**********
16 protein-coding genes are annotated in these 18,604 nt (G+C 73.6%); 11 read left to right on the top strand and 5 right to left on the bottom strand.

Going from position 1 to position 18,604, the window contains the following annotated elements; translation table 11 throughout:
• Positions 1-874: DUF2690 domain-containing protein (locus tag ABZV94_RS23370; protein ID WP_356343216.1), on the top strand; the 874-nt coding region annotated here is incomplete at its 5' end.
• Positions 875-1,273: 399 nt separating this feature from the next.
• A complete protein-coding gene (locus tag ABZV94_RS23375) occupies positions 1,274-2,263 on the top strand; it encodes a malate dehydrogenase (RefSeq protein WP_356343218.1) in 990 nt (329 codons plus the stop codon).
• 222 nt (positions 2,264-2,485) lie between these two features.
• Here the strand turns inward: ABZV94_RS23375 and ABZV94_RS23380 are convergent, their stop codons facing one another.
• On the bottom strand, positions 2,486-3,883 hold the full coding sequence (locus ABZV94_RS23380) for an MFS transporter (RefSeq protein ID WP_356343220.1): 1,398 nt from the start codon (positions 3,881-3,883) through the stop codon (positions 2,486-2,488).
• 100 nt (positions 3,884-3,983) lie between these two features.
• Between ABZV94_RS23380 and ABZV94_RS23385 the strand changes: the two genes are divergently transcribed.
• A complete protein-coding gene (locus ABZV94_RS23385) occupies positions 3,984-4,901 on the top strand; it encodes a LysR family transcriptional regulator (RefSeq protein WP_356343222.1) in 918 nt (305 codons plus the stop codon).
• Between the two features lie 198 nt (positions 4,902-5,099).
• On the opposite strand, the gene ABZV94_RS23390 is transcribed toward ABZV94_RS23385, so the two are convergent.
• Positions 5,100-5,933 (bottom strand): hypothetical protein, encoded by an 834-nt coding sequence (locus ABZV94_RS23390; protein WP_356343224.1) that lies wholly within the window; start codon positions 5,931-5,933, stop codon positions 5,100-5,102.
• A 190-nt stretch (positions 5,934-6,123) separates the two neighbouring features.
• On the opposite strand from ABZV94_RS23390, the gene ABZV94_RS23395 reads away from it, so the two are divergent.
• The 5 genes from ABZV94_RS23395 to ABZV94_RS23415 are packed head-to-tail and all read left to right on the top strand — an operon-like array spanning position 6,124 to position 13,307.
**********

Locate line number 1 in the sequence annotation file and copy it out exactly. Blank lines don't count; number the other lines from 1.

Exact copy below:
16 protein-coding genes are annotated in these 18,604 nt (G+C 73.6%); 11 read left to right on the top strand and 5 right to left on the bottom strand.